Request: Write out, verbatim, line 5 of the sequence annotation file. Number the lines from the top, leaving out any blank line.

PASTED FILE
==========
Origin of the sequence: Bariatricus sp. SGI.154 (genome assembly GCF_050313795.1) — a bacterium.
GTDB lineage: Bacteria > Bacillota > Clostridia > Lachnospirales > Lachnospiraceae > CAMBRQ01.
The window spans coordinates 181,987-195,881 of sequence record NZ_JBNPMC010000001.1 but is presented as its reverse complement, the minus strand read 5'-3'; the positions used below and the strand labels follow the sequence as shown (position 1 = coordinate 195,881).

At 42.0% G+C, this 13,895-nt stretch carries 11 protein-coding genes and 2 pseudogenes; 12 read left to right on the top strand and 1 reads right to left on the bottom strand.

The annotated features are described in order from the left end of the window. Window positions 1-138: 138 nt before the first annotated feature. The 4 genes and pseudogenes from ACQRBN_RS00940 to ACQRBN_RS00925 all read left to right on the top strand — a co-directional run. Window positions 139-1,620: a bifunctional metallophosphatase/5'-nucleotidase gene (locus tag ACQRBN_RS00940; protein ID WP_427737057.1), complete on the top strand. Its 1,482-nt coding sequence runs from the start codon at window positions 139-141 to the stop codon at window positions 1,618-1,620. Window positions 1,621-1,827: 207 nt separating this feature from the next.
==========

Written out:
The annotated features are described in order from the left end of the window. Window positions 1-138: 138 nt before the first annotated feature. The 4 genes and pseudogenes from ACQRBN_RS00940 to ACQRBN_RS00925 all read left to right on the top strand — a co-directional run. Window positions 139-1,620: a bifunctional metallophosphatase/5'-nucleotidase gene (locus tag ACQRBN_RS00940; protein ID WP_427737057.1), complete on the top strand. Its 1,482-nt coding sequence runs from the start codon at window positions 139-141 to the stop codon at window positions 1,618-1,620. Window positions 1,621-1,827: 207 nt separating this feature from the next.